Anyone who knows me well knows that I have struggled with body image my entire life.
Eighth grade was the real tipping point. A male classmate of mine had angrily told me to “go eat another twinkie” one day and after that I was never the same. I don’t think I realized at first what he meant and then it hit me. He thinks I’m fat. He sees me and thinks of me as a fat girl.
I was a chubby kid. I will not deny that. I was active and loved sports, but I also liked McDonald’s and sweetened soda and all of those things that just weren’t good for my body. But I don’t think I realized that I was fat until that moment. I mean I knew I wasn’t thin. I knew I wasn’t like the pretty, skinny girls in middle school who wore double zero Hollister jeans and belly shirts. I knew I wasn’t like them, I had always covered up my body. Often times wrapped up in my dad’s extra-extra large sweatshirts. But now it was real, I was fat and I immediately starting scrutinizing myself.
It was the summer after that hurtful comment that I entered the world of fitness. I wanted to get in shape for high school soccer so I started running and swimming and working out constantly all with the desire to be that fit, skinny girl that I wanted to be in my head. I also took on a strict 900 calorie-a-day diet. I starved myself. For four months I don’t think I ate chocolate or french fries or anything. I remember eating these ham sandwiches on low-calorie bread and 70 calorie yogurts. I remember eating plums and strangely enough I don’t remember many vegetables.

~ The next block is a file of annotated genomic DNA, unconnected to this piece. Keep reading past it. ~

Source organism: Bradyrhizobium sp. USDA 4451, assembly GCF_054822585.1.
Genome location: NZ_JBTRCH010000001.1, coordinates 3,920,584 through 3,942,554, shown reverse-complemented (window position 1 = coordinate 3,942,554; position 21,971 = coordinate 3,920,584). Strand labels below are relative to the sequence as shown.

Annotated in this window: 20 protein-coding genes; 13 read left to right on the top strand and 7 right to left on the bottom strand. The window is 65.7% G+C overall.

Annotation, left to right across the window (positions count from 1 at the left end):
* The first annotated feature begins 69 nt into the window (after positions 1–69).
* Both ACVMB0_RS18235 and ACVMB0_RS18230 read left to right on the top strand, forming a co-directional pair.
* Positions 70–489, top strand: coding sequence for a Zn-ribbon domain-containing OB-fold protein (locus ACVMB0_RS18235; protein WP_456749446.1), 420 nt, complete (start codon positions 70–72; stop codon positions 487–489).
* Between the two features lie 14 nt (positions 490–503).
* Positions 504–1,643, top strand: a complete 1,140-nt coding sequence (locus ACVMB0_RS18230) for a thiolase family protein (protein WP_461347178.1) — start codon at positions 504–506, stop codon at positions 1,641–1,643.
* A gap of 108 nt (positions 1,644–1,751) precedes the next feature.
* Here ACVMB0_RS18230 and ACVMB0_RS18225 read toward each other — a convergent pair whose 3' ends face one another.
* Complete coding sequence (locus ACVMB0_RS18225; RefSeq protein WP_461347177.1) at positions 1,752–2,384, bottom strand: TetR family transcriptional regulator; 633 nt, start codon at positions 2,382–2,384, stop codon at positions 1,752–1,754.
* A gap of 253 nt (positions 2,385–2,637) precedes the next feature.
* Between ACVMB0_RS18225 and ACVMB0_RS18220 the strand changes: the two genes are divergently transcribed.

I do remember how it felt when I lost 25 pounds in one summer. I remember the awe in people’s eyes. I remember them saying I looked great and I remembered how it felt to finally, finally be a skinny girl. I remember it so clearly that I have tears in my eyes because I want that again.
Then came the fear. The fear of food. The fear of going to school and someone offering me a cookie, or hanging out with a friend and them offering me a slice of pizza. I was no longer in my own, protected world of starvation and running and I was terrified. Every day I spent hours thinking about food and the temptation and about getting fat.
I lived like that for years and then one day, my junior year of high school I realized I no longer had that resolve to say no. And so I ate.
Since then, four years later, it has been a diet roller coaster. I will get down to a great weight and then blow it. I will love my body and then I suddenly have no will power.
Recently, I haven’t been able to run and that has resulted in a severe depression that has led to me eating. I have once again allowed myself to dip into an unhealthy weight and once again I have to claw my way out of it.
It doesn’t matter how many times my dad tells me I look great, or the guy I’m dating tells me he loves my stomach, or my grandfather says that I finally look like myself, or my coworker tells me my body is banging, I hate it. I hate my body. Right now, while writing this I hate myself. I have let myself get somewhere that I never said I’d be again, and it’s scary.
But I know I have the strength to fight this, to get back to being who I am. It begins today and every day, the fight with my self image is real and alive, and I need to win this time, I NEED to win.